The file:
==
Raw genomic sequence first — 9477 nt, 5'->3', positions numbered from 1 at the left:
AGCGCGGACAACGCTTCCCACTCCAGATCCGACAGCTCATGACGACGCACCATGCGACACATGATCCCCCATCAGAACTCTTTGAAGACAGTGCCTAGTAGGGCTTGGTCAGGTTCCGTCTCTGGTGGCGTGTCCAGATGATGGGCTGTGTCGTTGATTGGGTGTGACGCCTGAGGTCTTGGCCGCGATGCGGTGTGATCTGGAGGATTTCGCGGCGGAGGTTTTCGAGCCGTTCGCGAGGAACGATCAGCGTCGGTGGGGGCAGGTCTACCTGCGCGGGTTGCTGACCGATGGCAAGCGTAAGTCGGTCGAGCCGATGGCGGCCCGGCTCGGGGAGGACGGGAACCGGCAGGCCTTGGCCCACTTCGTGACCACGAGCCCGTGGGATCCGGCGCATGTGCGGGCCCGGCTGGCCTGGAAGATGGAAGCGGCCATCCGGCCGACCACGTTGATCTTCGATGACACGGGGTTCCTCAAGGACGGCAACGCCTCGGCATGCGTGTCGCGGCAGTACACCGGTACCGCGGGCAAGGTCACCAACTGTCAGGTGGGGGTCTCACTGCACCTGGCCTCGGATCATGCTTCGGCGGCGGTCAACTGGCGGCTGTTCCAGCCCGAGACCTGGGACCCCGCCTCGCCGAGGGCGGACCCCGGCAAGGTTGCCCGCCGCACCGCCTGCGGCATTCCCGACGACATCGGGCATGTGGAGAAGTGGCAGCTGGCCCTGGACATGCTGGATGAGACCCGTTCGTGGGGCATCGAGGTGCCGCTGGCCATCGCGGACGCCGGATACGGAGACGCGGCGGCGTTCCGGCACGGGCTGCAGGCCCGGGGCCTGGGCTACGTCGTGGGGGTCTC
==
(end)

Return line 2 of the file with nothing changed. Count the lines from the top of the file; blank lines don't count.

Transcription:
AGCGCGGACAACGCTTCCCACTCCAGATCCGACAGCTCATGACGACGCACCATGCGACACATGATCCCCCATCAGAACTCTTTGAAGACAGTGCCTAGTAGGGCTTGGTCAGGTTCCGTCTCTGGTGGCGTGTCCAGATGATGGGCTGTGTCGTTGATTGGGTGTGACGCCTGAGGTCTTGGCCGCGATGCGGTGTGATCTGGAGGATTTCGCGGCGGAGGTTTTCGAGCCGTTCGCGAGGAACGATCAGCGTCGGTGGGGGCAGGTCTACCTGCGCGGGTTGCTGACCGATGGCAAGCGTAAGTCGGTCGAGCCGATGGCGGCCCGGCTCGGGGAGGACGGGAACCGGCAGGCCTTGGCCCACTTCGTGACCACGAGCCCGTGGGATCCGGCGCATGTGCGGGCCCGGCTGGCCTGGAAGATGGAAGCGGCCATCCGGCCGACCACGTTGATCTTCGATGACACGGGGTTCCTCAAGGACGGCAACGCCTCGGCATGCGTGTCGCGGCAGTACACCGGTACCGCGGGCAAGGTCACCAACTGTCAGGTGGGGGTCTCACTGCACCTGGCCTCGGATCATGCTTCGGCGGCGGTCAACTGGCGGCTGTTCCAGCCCGAGACCTGGGACCCCGCCTCGCCGAGGGCGGACCCCGGCAAGGTTGCCCGCCGCACCGCCTGCGGCATTCCCGACGACATCGGGCATGTGGAGAAGTGGCAGCTGGCCCTGGACATGCTGGATGAGACCCGTTCGTGGGGCATCGAGGTGCCGCTGGCCATCGCGGACGCCGGATACGGAGACGCGGCGGCGTTCCGGCACGGGCTGCAGGCCCGGGGCCTGGGCTACGTCGTGGGGGTCTC